Mr. Morley: These costs are shown in the published regulatory impact assessments which are in the House Libraries.
Matthew Green: To ask the Secretary of State for Environment, Food and Rural Affairs when livestock markets will reopen for the sale of (a) sheep and (b) cattle; and if she will make a statement. 
Mr. Morley: Livestock markets in Scotland have reopened subject to strict conditions. The decision to reopen livestock markets for either sheep or cattle in England or Wales will be taken in the light of veterinary and scientific advice on progress towards eradicating the foot and mouth disease. It is hoped that it may be possible to open some markets in the early part of next year.
Matthew Green: To ask the Secretary of State for Environment, Food and Rural Affairs how many weeks after the last confirmed case of foot and mouth disease will livestock markets be reopened for the sale of (a) sheep and (b) cattle. 
Mr. Morley: The decision to reopen livestock markets for sheep or cattle will be made in the light of scientific and veterinary advice on progress with eradication of foot and mouth disease. It is not possible to state a precise period which will need to elapse after the last case.
Matthew Green: To ask the Secretary of State for Environment, Food and Rural Affairs what contingency plans she has made for permanently closing livestock markets and compensating their owners. 
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Mr. Morley: There are no plans to close livestock markets permanently.
Matthew Green: To ask the Secretary of State for Environment, Food and Rural Affairs what notice period will be given for the re-opening of livestock markets for the sale of (a) sheep and (b) cattle.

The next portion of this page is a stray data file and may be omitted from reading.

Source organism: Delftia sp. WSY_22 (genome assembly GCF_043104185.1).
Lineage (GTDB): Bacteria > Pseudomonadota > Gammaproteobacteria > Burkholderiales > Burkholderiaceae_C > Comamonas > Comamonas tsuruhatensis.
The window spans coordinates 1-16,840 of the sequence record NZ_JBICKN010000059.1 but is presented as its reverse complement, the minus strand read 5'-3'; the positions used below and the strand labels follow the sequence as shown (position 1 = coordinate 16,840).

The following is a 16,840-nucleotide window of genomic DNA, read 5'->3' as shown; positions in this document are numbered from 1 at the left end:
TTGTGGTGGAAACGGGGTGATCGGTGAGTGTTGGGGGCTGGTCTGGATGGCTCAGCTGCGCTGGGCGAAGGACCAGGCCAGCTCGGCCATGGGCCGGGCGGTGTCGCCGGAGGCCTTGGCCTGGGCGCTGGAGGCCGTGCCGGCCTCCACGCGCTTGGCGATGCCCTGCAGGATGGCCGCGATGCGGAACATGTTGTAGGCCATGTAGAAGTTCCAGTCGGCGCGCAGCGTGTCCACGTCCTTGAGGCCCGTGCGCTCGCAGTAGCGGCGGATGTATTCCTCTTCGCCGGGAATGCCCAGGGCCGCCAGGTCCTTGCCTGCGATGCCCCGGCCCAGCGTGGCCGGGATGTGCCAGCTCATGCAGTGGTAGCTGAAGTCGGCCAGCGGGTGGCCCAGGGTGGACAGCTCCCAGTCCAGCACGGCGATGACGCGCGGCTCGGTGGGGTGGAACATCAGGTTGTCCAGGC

Mr. Morley: In reaching a decision on the re-opening of livestock markets, account will be taken of the need to give farmers, auctioneers and other interested parties as much notice as possible.
Matthew Green: To ask the Secretary of State for Environment, Food and Rural Affairs if she will list the restrictions and regulations that will be in force on livestock markets when they re-open which were not in force prior to the outbreak of foot and mouth disease. 
Mr. Morley: When livestock markets reopen strict biosecurity provisions will be laid down which individual markets will have to meet before they will be permitted to operate. These matters are under active discussion between the Department and representatives of the interested parties.
Mr. Beith: To ask the Secretary of State for Environment, Food and Rural Affairs what restrictions her Department has kept in force in the movement under licence into Northumberland from Scotland of cattle not intended for slaughter; and what the reason is for these restrictions. 
Mr. Morley [holding answer 22 November 2001]: With effect from 20 November 2001, Northumberland has been reclassified for the purposes of foot and mouth disease controls from 'High Risk' to 'At Risk'. This means that under the Animal Movements Licensing Scheme cattle may move into Northumberland from 'FMD Free' counties under a licence issued by a local authority subject to prior veterinary inspection. All counties in Scotland are designated as 'FMD Free'. The licence system is in place to minimise the risk of spreading FMD.
Mr. Keith Simpson: To ask the Secretary of State for Environment, Food and Rural Affairs (1) if she will take steps for protect security of tenure of farming sub-tenants following the case of Barratt v. Morgan; 
Mr. Morley [holding answer 22 November 2001]: Following the House of Lords judgment in the Barrett v. Morgan case the then Ministry of Agriculture, Fisheries and Food consulted on whether the Lord Chancellor should be invited to use the powers available under the Agricultural Holdings Act 1986 to make regulations to protect the position of sub-tenants. The general consensus among the organisations consulted was that the Barrett v. Morgan judgment does not significantly further weaken the position of sub-tenants.
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In the light of the responses received we decided not to ask the Lord Chancellor to make regulations.
If, following the Barrett v. Morgan ruling, it becomes apparent that collusion between landlords and tenants poses a serious threat to a significant number of sub- tenants we will review the decision not to regulate further.